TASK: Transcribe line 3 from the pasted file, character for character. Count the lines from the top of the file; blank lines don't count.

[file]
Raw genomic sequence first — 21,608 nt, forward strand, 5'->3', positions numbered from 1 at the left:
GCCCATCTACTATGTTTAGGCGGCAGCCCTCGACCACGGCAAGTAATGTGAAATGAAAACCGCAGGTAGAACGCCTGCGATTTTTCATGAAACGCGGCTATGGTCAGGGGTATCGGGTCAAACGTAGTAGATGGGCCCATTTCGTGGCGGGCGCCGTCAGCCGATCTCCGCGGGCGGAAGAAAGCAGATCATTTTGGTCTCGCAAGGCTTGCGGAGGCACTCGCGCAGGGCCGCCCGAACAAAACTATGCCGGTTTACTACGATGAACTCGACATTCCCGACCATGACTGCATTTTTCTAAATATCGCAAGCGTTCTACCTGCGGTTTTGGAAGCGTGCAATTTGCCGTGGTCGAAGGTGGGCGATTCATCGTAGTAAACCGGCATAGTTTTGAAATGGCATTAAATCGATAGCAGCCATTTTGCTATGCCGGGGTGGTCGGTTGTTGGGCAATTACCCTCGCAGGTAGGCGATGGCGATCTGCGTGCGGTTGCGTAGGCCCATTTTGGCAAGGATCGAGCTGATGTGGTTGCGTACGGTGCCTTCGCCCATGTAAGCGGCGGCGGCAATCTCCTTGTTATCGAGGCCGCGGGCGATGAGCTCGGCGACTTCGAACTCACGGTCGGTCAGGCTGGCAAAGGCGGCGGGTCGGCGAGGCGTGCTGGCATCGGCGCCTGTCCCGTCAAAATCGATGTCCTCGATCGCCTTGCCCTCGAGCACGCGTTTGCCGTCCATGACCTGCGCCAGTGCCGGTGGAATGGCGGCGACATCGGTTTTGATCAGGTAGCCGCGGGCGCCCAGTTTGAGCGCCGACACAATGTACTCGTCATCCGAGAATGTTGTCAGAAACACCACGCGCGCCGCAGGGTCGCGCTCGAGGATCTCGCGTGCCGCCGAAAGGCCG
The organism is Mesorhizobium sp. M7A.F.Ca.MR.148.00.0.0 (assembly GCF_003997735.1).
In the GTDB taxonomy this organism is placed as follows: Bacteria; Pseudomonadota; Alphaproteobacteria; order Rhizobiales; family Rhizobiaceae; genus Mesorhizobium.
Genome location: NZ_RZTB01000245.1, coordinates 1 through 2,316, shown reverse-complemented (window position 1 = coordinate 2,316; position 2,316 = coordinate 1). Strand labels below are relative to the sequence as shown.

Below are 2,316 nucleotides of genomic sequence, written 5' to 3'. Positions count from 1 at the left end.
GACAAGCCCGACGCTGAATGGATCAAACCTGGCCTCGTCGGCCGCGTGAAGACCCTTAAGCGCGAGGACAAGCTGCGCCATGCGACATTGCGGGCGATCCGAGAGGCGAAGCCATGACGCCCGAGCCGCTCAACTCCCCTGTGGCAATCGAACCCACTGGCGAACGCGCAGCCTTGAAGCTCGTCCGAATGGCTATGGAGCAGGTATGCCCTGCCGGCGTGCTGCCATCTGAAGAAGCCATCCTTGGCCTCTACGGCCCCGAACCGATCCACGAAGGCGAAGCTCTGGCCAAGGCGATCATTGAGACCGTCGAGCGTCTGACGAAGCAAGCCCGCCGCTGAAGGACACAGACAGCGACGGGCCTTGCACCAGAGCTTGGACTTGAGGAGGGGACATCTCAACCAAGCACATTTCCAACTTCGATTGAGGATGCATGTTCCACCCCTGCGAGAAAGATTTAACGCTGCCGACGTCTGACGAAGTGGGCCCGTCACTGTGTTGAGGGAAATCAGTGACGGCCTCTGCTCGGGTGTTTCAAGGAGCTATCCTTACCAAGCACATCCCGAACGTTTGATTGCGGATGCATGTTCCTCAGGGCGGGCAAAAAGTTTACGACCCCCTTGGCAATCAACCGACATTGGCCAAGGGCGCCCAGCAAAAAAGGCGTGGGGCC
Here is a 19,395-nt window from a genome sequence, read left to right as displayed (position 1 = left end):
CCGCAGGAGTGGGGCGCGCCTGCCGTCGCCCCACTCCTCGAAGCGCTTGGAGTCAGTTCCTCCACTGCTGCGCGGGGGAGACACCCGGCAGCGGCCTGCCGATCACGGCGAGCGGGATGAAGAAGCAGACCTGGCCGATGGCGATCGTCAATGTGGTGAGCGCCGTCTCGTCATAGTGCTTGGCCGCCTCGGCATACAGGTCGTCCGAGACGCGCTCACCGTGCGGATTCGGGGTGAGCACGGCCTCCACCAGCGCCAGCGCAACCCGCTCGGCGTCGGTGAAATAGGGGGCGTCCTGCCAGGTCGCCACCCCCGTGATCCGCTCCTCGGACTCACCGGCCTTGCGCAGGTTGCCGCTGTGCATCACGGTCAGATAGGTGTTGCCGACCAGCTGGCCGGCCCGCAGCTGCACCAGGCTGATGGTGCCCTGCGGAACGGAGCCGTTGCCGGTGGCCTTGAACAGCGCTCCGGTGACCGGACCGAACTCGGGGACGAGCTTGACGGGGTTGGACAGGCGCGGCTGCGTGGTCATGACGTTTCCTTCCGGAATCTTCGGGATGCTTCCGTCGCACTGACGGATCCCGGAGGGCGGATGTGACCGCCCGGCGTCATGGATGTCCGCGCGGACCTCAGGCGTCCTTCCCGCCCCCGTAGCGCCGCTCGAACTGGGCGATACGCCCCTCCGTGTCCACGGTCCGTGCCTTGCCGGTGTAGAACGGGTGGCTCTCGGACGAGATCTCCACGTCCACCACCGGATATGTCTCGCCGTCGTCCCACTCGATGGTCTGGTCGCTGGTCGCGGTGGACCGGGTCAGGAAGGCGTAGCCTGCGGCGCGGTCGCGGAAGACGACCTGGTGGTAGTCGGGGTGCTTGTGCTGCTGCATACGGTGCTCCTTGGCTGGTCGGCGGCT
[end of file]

The organism is Mesorhizobium sp. M7A.F.Ca.MR.148.00.0.0 (assembly GCF_003997735.1).